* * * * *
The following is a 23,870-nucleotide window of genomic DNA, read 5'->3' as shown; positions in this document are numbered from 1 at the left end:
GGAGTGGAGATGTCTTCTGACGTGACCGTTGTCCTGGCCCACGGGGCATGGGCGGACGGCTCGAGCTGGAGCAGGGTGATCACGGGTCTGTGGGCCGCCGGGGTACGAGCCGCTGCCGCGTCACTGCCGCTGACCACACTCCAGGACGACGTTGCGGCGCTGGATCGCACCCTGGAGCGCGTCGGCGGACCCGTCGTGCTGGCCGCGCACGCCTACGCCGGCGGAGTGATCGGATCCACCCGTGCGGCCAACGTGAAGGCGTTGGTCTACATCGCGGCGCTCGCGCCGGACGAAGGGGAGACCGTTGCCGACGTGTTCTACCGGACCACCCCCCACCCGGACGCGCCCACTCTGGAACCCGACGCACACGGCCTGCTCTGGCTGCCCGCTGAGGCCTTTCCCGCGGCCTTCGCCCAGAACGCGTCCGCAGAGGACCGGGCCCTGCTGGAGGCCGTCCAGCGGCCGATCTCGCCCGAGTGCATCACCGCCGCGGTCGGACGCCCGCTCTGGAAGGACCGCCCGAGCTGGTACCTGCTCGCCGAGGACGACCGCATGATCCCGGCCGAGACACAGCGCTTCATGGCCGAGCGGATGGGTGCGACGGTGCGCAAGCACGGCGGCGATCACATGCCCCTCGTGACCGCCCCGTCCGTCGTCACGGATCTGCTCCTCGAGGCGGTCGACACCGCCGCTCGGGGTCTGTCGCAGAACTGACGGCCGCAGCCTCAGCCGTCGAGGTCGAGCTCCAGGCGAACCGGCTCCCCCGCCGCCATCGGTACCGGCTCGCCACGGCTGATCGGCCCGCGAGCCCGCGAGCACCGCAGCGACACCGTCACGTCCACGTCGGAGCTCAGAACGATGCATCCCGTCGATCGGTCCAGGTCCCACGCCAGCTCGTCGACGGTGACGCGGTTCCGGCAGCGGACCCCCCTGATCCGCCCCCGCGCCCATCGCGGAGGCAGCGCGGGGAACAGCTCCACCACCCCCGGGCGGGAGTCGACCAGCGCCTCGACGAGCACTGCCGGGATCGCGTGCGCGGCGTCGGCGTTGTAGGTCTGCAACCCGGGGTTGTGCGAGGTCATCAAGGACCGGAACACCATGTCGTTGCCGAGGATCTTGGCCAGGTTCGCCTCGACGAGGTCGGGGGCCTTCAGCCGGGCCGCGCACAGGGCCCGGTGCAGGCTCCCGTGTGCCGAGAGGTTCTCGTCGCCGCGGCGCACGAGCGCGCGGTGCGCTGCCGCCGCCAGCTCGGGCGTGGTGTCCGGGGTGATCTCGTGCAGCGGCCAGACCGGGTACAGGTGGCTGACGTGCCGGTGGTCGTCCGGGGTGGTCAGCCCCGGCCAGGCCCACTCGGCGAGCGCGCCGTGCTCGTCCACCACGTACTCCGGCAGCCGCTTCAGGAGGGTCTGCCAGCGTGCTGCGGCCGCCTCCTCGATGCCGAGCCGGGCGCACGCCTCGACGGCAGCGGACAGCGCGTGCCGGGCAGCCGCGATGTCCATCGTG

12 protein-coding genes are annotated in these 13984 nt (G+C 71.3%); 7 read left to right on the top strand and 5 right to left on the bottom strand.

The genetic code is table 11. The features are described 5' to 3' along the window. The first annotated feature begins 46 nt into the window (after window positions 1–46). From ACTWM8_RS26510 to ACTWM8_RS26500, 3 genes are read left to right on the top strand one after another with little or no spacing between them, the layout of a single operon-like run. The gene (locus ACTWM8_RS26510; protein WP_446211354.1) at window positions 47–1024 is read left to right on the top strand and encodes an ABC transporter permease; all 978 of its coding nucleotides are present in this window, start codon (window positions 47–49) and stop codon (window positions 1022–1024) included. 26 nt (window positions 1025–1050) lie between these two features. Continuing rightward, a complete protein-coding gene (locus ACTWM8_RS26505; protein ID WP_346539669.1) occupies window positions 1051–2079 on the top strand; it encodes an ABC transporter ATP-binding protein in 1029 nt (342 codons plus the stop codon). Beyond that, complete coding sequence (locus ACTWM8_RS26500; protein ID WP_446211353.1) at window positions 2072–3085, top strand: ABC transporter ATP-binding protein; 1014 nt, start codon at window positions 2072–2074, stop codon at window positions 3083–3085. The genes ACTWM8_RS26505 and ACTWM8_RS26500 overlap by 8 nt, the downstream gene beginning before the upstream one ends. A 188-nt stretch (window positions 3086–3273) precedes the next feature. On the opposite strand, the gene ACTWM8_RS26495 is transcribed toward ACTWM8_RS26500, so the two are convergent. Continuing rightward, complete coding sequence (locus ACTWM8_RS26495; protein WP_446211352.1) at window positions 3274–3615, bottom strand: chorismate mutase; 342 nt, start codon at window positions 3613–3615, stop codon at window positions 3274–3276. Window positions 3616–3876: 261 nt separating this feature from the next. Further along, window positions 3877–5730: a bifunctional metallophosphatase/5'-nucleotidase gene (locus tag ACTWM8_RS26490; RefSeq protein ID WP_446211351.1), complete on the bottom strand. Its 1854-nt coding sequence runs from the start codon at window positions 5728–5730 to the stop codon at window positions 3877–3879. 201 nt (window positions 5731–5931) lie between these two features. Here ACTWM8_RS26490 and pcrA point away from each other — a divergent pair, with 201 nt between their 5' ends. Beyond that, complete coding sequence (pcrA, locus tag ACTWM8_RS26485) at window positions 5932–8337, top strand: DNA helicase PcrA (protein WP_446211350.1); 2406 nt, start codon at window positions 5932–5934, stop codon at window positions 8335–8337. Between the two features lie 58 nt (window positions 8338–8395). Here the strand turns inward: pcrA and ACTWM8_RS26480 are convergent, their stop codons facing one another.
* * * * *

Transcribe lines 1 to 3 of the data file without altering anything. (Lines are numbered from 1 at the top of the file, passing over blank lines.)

The following is a 23,870-nucleotide window of genomic DNA, read 5'->3' as shown; positions in this document are numbered from 1 at the left end:
GGAGTGGAGATGTCTTCTGACGTGACCGTTGTCCTGGCCCACGGGGCATGGGCGGACGGCTCGAGCTGGAGCAGGGTGATCACGGGTCTGTGGGCCGCCGGGGTACGAGCCGCTGCCGCGTCACTGCCGCTGACCACACTCCAGGACGACGTTGCGGCGCTGGATCGCACCCTGGAGCGCGTCGGCGGACCCGTCGTGCTGGCCGCGCACGCCTACGCCGGCGGAGTGATCGGATCCACCCGTGCGGCCAACGTGAAGGCGTTGGTCTACATCGCGGCGCTCGCGCCGGACGAAGGGGAGACCGTTGCCGACGTGTTCTACCGGACCACCCCCCACCCGGACGCGCCCACTCTGGAACCCGACGCACACGGCCTGCTCTGGCTGCCCGCTGAGGCCTTTCCCGCGGCCTTCGCCCAGAACGCGTCCGCAGAGGACCGGGCCCTGCTGGAGGCCGTCCAGCGGCCGATCTCGCCCGAGTGCATCACCGCCGCGGTCGGACGCCCGCTCTGGAAGGACCGCCCGAGCTGGTACCTGCTCGCCGAGGACGACCGCATGATCCCGGCCGAGACACAGCGCTTCATGGCCGAGCGGATGGGTGCGACGGTGCGCAAGCACGGCGGCGATCACATGCCCCTCGTGACCGCCCCGTCCGTCGTCACGGATCTGCTCCTCGAGGCGGTCGACACCGCCGCTCGGGGTCTGTCGCAGAACTGACGGCCGCAGCCTCAGCCGTCGAGGTCGAGCTCCAGGCGAACCGGCTCCCCCGCCGCCATCGGTACCGGCTCGCCACGGCTGATCGGCCCGCGAGCCCGCGAGCACCGCAGCGACACCGTCACGTCCACGTCGGAGCTCAGAACGATGCATCCCGTCGATCGGTCCAGGTCCCACGCCAGCTCGTCGACGGTGACGCGGTTCCGGCAGCGGACCCCCCTGATCCGCCCCCGCGCCCATCGCGGAGGCAGCGCGGGGAACAGCTCCACCACCCCCGGGCGGGAGTCGACCAGCGCCTCGACGAGCACTGCCGGGATCGCGTGCGCGGCGTCGGCGTTGTAGGTCTGCAACCCGGGGTTGTGCGAGGTCATCAAGGACCGGAACACCATGTCGTTGCCGAGGATCTTGGCCAGGTTCGCCTCGACGAGGTCGGGGGCCTTCAGCCGGGCCGCGCACAGGGCCCGGTGCAGGCTCCCGTGTGCCGAGAGGTTCTCGTCGCCGCGGCGCACGAGCGCGCGGTGCGCTGCCGCCGCCAGCTCGGGCGTGGTGTCCGGGGTGATCTCGTGCAGCGGCCAGACCGGGTACAGGTGGCTGACGTGCCGGTGGTCGTCCGGGGTGGTCAGCCCCGGCCAGGCCCACTCGGCGAGCGCGCCGTGCTCGTCCACCACGTACTCCGGCAGCCGCTTCAGGAGGGTCTGCCAGCGTGCTGCGGCCGCCTCCTCGATGCCGAGCCGGGCGCACGCCTCGACGGCAGCGGACAGCGCGTGCCGGGCAGCCGCGATGTCCATCGTG

12 protein-coding genes are annotated in these 13984 nt (G+C 71.3%); 7 read left to right on the top strand and 5 right to left on the bottom strand.